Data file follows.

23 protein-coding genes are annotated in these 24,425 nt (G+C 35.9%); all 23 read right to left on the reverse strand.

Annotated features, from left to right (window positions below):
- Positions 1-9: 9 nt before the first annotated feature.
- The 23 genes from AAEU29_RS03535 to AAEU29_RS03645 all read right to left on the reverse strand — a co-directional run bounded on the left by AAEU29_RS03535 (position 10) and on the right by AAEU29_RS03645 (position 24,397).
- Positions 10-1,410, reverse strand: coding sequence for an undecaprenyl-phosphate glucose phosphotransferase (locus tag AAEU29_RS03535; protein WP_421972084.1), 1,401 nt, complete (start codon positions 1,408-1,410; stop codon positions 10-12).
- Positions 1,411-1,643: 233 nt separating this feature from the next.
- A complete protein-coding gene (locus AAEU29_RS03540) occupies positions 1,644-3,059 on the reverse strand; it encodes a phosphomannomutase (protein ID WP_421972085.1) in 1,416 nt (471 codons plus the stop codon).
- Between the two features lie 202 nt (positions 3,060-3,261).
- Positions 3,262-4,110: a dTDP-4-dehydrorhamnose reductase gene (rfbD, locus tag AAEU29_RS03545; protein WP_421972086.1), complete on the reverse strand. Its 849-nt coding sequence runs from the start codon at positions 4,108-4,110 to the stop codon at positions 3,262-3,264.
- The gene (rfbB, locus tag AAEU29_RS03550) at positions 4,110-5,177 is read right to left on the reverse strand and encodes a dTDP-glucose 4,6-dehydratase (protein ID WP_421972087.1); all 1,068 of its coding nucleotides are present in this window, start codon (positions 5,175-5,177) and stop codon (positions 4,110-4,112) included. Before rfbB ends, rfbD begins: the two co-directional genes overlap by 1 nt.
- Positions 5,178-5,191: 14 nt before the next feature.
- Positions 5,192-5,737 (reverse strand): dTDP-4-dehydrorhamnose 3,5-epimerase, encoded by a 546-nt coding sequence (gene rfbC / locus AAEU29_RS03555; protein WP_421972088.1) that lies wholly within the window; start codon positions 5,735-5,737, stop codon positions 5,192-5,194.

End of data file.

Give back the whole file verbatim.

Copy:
23 protein-coding genes are annotated in these 24,425 nt (G+C 35.9%); all 23 read right to left on the reverse strand.

Annotated features, from left to right (window positions below):
- Positions 1-9: 9 nt before the first annotated feature.
- The 23 genes from AAEU29_RS03535 to AAEU29_RS03645 all read right to left on the reverse strand — a co-directional run bounded on the left by AAEU29_RS03535 (position 10) and on the right by AAEU29_RS03645 (position 24,397).
- Positions 10-1,410, reverse strand: coding sequence for an undecaprenyl-phosphate glucose phosphotransferase (locus tag AAEU29_RS03535; protein WP_421972084.1), 1,401 nt, complete (start codon positions 1,408-1,410; stop codon positions 10-12).
- Positions 1,411-1,643: 233 nt separating this feature from the next.
- A complete protein-coding gene (locus AAEU29_RS03540) occupies positions 1,644-3,059 on the reverse strand; it encodes a phosphomannomutase (protein ID WP_421972085.1) in 1,416 nt (471 codons plus the stop codon).
- Between the two features lie 202 nt (positions 3,060-3,261).
- Positions 3,262-4,110: a dTDP-4-dehydrorhamnose reductase gene (rfbD, locus tag AAEU29_RS03545; protein WP_421972086.1), complete on the reverse strand. Its 849-nt coding sequence runs from the start codon at positions 4,108-4,110 to the stop codon at positions 3,262-3,264.
- The gene (rfbB, locus tag AAEU29_RS03550) at positions 4,110-5,177 is read right to left on the reverse strand and encodes a dTDP-glucose 4,6-dehydratase (protein ID WP_421972087.1); all 1,068 of its coding nucleotides are present in this window, start codon (positions 5,175-5,177) and stop codon (positions 4,110-4,112) included. Before rfbB ends, rfbD begins: the two co-directional genes overlap by 1 nt.
- Positions 5,178-5,191: 14 nt before the next feature.
- Positions 5,192-5,737 (reverse strand): dTDP-4-dehydrorhamnose 3,5-epimerase, encoded by a 546-nt coding sequence (gene rfbC / locus AAEU29_RS03555; protein WP_421972088.1) that lies wholly within the window; start codon positions 5,735-5,737, stop codon positions 5,192-5,194.